Albany Mayor Kathy Sheehan highlighted key initiatives launched during her administration’s first hundred days this morning at the Washington Park Lakehouse.
Mayor Sheehan reviewed several accomplishments and initiatives taken during her first one hundred days. One thing is clear: her administration views Albany through a brand new lens. "When you look at the issues we have to deal with, from snowstorms to oil tankers to a casino proposal, you know its really balancing it all, making sure that we have our priorities straight and then reaching out to the partners who can help us to make good decisions. It's been great. I really haven't felt at the end of any day that I didn't accomplish something."
Former Albany Common Councilmember Dom Calsolaro says the mayor has had her hands full during the transition from two decades under Jerry Jennings, who decided not to seek another term. "I think she's done a pretty good job coming in with the deficit, and now we have the crude oil stuff and the heating oil facility at the port and now the casino - it looks like everything came on and not just for the mayor but also for the new council. I think they had a lot to deal with in the first few months of the year. And I think so far everybody's been doing a good job."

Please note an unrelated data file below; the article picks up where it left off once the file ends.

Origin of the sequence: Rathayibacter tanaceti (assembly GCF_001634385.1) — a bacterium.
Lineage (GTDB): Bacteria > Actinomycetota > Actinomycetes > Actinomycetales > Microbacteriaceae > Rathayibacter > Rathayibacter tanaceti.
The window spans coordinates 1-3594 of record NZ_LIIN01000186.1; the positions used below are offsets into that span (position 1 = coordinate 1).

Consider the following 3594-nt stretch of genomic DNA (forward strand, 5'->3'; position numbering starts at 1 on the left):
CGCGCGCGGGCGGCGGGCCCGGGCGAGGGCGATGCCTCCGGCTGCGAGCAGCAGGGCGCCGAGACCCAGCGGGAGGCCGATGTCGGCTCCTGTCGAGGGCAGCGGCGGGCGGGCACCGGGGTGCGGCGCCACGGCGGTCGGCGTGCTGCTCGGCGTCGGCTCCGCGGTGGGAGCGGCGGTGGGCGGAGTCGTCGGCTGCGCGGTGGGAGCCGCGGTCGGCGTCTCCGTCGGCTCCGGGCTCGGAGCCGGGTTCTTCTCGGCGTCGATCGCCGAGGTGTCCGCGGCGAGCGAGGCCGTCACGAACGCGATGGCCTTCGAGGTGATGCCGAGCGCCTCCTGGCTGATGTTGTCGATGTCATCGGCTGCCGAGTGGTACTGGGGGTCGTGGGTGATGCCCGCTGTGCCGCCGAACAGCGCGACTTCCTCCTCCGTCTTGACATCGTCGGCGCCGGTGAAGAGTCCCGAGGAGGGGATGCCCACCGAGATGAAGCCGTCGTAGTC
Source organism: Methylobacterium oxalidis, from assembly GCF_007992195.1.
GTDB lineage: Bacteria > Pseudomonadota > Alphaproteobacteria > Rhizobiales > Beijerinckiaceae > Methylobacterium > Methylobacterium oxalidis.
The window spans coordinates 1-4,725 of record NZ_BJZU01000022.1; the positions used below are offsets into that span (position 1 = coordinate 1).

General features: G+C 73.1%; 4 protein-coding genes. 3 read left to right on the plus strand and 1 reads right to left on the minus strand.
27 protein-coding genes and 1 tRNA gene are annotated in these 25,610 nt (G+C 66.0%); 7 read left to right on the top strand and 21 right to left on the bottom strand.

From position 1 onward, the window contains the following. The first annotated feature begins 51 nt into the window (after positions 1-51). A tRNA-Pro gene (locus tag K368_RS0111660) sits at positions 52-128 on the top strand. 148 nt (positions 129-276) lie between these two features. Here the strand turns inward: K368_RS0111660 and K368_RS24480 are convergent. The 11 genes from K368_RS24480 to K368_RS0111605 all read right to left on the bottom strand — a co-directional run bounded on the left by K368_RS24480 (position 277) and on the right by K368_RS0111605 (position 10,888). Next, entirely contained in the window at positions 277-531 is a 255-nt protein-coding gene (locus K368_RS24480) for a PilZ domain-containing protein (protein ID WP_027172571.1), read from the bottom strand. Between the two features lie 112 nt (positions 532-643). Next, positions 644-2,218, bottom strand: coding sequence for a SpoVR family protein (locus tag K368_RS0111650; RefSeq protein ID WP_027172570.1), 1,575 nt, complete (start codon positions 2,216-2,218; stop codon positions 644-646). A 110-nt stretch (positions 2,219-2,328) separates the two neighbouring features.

Sheehan went through a laundry list of issues, programs and accomplishments, including Planning and Economic Development, Reducing the Budget Gap, the landbank initiative, and a new "Open Albany" website. "Residents will be able to access data sets, including payroll, vendor payments, crime statistics, tax assessments, parking citations..."